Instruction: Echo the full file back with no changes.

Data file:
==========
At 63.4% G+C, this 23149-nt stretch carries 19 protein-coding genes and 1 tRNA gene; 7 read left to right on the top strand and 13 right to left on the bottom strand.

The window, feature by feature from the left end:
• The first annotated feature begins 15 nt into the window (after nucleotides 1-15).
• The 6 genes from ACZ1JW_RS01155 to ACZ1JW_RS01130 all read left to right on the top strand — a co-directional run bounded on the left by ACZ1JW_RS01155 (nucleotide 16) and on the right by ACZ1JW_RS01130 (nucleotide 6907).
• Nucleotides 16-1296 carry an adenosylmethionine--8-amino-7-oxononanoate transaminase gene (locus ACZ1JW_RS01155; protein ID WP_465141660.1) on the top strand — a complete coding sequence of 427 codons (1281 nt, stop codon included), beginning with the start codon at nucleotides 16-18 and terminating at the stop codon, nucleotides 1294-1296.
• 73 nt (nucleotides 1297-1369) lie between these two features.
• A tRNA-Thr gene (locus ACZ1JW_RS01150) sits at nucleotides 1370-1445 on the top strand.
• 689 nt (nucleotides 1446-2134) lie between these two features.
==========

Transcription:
At 63.4% G+C, this 23149-nt stretch carries 19 protein-coding genes and 1 tRNA gene; 7 read left to right on the top strand and 13 right to left on the bottom strand.

The window, feature by feature from the left end:
• The first annotated feature begins 15 nt into the window (after nucleotides 1-15).
• The 6 genes from ACZ1JW_RS01155 to ACZ1JW_RS01130 all read left to right on the top strand — a co-directional run bounded on the left by ACZ1JW_RS01155 (nucleotide 16) and on the right by ACZ1JW_RS01130 (nucleotide 6907).
• Nucleotides 16-1296 carry an adenosylmethionine--8-amino-7-oxononanoate transaminase gene (locus ACZ1JW_RS01155; protein ID WP_465141660.1) on the top strand — a complete coding sequence of 427 codons (1281 nt, stop codon included), beginning with the start codon at nucleotides 16-18 and terminating at the stop codon, nucleotides 1294-1296.
• 73 nt (nucleotides 1297-1369) lie between these two features.
• A tRNA-Thr gene (locus ACZ1JW_RS01150) sits at nucleotides 1370-1445 on the top strand.
• 689 nt (nucleotides 1446-2134) lie between these two features.